Immigration Reform Dies in the House
Comprehensive immigration reform won't happen this year, and there's no chance it will happen any time soon.
On Wednesday, Speaker of the House John Boehner (R-Ohio) dispelled any doubt by saying we "have no intention of ever going to conference on the Senate bill."
In June, the Senate passed a comprehensive reform bill by a wide margin, which it promptly presented to the House.
A Longer Wait
The Senate bill would have provided many reforms necessary to alleviate a worker shortage that extends from U.S. farms to the manicured enclaves of Silicon Valley.
Among other things, the bill would have offered a path to citizenship for thousands of undocumented farm workers necessary to cultivate U.S. farmland. Similarly, it would have helped foreign students who often spend years or decades in the U.S. earning costly advanced degrees, but then are confronted with a long, involved citizenship process that doesn't always guarantee their ability to stay in the U.S.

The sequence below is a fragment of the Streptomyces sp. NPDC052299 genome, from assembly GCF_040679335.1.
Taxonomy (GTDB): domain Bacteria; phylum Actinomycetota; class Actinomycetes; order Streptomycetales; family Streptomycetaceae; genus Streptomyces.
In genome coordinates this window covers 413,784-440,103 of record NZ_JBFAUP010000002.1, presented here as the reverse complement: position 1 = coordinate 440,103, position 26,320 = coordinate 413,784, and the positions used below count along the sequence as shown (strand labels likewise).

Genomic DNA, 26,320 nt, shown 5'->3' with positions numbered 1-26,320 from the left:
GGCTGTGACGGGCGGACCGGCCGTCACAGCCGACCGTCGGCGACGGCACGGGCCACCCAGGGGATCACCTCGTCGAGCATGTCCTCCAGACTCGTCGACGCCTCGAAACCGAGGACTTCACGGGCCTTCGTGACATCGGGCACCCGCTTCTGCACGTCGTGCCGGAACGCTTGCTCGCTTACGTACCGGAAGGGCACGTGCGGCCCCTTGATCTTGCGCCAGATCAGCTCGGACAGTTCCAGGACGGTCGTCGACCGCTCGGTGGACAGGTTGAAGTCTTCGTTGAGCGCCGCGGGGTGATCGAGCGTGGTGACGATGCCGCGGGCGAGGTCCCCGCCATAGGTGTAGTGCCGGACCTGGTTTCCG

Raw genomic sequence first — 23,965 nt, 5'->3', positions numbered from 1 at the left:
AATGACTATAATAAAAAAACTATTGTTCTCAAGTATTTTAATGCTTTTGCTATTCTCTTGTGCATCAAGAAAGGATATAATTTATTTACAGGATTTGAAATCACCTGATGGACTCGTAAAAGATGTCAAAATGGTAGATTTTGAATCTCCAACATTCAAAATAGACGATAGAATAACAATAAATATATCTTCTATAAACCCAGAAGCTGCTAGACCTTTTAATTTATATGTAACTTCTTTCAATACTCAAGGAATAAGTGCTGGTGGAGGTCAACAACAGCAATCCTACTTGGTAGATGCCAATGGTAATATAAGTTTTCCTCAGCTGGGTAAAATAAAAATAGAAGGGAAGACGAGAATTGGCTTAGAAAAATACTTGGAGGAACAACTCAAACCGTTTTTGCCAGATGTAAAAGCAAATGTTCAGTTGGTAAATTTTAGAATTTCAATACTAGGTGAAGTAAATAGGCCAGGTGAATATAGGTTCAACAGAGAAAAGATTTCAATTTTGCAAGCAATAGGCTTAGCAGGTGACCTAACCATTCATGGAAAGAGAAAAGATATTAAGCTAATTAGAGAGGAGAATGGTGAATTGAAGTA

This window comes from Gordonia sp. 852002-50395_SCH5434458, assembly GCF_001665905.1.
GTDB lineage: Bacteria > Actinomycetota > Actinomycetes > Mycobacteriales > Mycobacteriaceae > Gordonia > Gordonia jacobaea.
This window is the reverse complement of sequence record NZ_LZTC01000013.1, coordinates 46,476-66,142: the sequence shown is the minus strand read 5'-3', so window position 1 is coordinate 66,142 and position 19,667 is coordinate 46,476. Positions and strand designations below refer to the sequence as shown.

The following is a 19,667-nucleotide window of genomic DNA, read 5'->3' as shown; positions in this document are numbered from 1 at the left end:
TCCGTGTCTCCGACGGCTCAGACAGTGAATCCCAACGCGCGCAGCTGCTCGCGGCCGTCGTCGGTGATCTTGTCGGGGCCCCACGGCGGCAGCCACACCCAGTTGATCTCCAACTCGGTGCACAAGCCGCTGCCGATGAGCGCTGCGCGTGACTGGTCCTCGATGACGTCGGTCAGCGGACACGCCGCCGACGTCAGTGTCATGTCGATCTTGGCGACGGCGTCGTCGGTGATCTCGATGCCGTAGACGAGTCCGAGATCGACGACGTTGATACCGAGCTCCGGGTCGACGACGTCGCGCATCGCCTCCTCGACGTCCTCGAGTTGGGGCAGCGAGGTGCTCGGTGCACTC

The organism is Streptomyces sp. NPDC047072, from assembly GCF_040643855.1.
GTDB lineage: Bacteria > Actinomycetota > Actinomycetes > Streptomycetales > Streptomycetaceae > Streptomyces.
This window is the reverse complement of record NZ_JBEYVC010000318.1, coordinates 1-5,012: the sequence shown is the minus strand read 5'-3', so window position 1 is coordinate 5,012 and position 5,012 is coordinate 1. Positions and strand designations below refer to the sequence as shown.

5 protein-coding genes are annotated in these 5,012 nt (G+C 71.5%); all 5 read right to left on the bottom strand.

Immigration reform has fairly broad support from groups ranging from Democrats and some influential Republicans to corporate executives and religious leaders.
House Republicans, some political experts theorize, are staying away from the controversy involved with immigration reform following the unpopular government shutdown they staged in October for two weeks.
The House also has a lot on its plate with the coming budget and debt-ceiling debates, which were only temporarily settled in October.
Boehner said he won't put an immigration bill before the House until immigration "principles" are mapped out for representatives more clearly.
"I want to deal with this in a common sense, step by step way," Boehner said.
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